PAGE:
The Farsight Security Advanced Exchange Access (AXA) RESTful Interface adds a streaming HTTP interface on top of the AXA toolkit to enable developers of web-based applications to interface with Farsight Security’s SIE Remote Access (SRA) servers.
The SRA module facilitates the real time streaming of data from the Security Information Exchange (SIE) over HTTP using a RESTful API.
Access is controlled via an API key that is passed as the X-API-Key HTTP header.
The Farsight Security AXA RESTful Interface does not have any specific operating system requirements as it is delivered over a RESTful API. Farsight Security provides a convenience command line interface (CLI) tool that doubles as a Python extension module which is compatible with various modern operating systems. AXA REST requires HTTPS permitted outbound to axa-sie.domaintools.com. Subscribers must have purchased a service entitlement from Farsight Security and have been provisioned an API key.Accounting Messages
By default, axamd will return AXA accounting messages containing current counter statistics relevant to the current session. For more details on these packet counts, see the Accounting section below
Rate limiting is used to limit the rate of incoming AXA messages transmitted from the server to the client. While it works for SRA, it is primarily useful for high bitrate SIE channels such as the DNS Errors channels.
Sampling is a way to statistically sample a percentage of messages from the server. For example, if a value of 50 is chosen, AXA will return a uniformly distributed random sample of 50% of the messages caught by watches.
TCP Buffer Sizing
AXA allows the end-user to get or set the TCP send buffer size used by the server. These buffers serve to accumulate outgoing data that the network stack has not yet been able to put on the wire and data that has been received from the wire but not yet read by applications. In simpler terms, if you know what you’re doing, these options allow the end-user to adjust the size of the in-kernel TCP buffers to optimize network performance. As an aside, these options do not directly adjust the TCP window size (see TCP Windows and Window Scaling for more information).
Note that internally, TCP actually allocates twice the size of the buffer requested (using the extra space for internal purposes. This is why AXA returns a buffer size that is twice the size requested. The minimum size is 1024 and the maximum is 262142. Only sratool support this option for TCP-based connections.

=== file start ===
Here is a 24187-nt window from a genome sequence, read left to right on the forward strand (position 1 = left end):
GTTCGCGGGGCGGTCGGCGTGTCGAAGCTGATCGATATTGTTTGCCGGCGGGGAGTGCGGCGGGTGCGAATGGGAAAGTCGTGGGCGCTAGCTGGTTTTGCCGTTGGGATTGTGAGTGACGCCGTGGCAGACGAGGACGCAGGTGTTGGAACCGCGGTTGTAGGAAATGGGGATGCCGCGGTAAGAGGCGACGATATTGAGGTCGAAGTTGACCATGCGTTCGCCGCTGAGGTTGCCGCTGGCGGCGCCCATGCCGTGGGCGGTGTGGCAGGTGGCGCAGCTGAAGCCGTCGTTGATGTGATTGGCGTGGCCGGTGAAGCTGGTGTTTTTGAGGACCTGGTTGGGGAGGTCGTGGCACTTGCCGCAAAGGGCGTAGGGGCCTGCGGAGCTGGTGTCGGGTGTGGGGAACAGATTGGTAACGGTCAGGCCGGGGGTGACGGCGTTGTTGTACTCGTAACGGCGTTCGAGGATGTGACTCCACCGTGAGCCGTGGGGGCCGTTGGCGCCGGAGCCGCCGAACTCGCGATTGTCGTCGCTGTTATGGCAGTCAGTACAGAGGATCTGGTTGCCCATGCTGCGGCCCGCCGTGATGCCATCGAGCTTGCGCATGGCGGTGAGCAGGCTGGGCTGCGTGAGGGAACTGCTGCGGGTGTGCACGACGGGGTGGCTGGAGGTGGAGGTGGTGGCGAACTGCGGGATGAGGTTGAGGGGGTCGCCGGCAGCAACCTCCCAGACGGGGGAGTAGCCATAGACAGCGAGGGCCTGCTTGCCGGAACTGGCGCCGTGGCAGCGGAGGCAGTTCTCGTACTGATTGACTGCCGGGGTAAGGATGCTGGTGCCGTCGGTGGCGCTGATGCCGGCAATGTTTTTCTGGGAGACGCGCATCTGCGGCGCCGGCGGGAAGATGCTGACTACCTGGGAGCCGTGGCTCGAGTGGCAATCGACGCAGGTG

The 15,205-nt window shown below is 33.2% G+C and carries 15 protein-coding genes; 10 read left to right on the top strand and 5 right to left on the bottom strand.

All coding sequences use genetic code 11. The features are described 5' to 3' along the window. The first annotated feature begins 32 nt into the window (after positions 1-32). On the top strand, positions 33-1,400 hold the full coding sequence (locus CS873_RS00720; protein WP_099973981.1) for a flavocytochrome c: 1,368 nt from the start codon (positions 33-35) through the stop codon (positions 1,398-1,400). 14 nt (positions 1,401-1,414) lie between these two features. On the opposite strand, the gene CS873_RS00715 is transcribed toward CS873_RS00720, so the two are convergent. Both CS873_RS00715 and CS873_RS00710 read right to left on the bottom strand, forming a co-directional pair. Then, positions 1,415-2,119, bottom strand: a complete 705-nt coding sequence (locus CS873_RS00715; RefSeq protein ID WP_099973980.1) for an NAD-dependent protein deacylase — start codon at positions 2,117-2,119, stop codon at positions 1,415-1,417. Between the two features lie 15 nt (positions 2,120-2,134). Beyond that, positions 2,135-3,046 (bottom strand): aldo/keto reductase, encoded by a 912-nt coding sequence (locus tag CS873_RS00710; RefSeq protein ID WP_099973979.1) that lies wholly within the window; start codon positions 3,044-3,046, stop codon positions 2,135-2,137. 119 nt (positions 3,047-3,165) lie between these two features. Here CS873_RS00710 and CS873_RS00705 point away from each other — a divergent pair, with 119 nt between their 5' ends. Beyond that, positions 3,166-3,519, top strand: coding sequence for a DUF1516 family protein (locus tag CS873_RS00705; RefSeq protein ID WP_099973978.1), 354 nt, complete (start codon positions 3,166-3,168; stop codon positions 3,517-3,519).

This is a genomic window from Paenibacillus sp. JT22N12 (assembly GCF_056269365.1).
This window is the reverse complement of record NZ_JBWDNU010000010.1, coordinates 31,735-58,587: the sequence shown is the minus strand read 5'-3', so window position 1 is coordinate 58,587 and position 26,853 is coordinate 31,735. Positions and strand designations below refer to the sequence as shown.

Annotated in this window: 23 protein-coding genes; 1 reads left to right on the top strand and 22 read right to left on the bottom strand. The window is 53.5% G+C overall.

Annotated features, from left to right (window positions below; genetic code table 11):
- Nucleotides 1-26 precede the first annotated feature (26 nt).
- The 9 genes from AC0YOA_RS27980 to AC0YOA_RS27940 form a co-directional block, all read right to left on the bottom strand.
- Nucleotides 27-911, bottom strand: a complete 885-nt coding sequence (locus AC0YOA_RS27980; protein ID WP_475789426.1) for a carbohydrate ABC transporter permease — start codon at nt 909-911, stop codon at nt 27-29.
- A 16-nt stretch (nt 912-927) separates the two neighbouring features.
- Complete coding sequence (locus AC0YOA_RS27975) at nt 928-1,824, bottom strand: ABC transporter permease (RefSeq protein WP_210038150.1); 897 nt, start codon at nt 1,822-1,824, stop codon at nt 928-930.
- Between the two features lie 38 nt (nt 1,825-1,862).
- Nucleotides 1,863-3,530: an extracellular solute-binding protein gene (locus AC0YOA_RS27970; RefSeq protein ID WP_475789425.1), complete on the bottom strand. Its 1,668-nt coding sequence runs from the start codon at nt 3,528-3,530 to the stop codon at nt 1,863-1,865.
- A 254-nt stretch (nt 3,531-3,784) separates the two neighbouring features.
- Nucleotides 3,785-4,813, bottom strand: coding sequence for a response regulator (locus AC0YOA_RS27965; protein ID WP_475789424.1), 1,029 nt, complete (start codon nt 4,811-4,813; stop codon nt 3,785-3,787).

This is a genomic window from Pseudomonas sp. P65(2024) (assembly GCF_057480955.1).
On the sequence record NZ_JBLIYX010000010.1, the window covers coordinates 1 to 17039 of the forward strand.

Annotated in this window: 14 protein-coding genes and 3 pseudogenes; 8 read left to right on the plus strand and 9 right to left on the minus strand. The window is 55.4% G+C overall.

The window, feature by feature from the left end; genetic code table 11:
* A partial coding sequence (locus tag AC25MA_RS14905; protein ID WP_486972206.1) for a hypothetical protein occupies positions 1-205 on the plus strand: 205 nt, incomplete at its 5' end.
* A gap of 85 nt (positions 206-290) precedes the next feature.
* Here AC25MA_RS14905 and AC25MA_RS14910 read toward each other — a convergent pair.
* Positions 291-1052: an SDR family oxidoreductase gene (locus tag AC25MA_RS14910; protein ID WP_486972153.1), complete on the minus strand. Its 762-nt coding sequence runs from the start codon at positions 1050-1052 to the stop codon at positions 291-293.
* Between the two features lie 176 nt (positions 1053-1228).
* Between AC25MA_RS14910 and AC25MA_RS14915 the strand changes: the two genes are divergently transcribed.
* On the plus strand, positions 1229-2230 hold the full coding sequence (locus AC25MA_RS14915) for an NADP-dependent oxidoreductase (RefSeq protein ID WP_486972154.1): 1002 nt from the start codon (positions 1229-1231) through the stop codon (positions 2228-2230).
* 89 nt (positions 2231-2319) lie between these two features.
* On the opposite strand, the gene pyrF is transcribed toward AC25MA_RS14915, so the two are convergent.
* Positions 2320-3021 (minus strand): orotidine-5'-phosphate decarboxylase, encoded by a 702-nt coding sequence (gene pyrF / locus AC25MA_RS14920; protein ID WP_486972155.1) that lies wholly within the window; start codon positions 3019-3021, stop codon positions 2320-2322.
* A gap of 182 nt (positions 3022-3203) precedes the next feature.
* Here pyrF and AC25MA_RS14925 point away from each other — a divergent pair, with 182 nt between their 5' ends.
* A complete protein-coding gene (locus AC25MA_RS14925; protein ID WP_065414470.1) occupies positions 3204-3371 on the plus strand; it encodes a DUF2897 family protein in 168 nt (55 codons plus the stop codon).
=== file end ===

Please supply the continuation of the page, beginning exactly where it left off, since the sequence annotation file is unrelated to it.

AXA has a series of server-side packet counters used to track traffic totals. This is the mechanism by which AXA tracks, logs, and communicates server-side packet information. This information is intended for users of SIE Remote Access (SRA).
What is Accounting?
Accounting is AXA’s way of keeping track of traffic totals. Server-side, AXA maintains a series of per-client packet counters (a full list is below). The AXA protocol message AXA_P_OP_ACCT sent from client to server is used to query this data. The feature is available from sratool via the acct command. It is also available from sratunnel via the -A command line option. Accounting messages are also logged server-side.
The AXA accounting counters are described below.
- total-congested: Packets that were unable to be forwarded to the client due to connection issues, although it could also be client load (i.e., the connection isn’t removing data from the server fast enough, or the client isn’t reading and processing the data fast enough). Note that: high server load might increase total-missed, but it would generally decrease total-congested by throttling the input to the congested pipe / process.
- total-filtered: This is an SRA input counter. It measures packets/nmsgs that have been read on the input side (usually directly from the SIE network) and will be submitted to the filtering logic (i.e.: an AXA watch).
- total-missed: This is an SRA loss counter. It measures packets that the SRA server failed to receive on the input side either because the daemon was too busy or because they were lost during transit. This counter tracks NMSG and pcap-based loss.
- total-ratelimited: This measures packets that were dropped instead of being forwarded to the SRA client to comply with the rate limits specified for the client.
- total-sent: This measures packets that have been sent to an SRA client.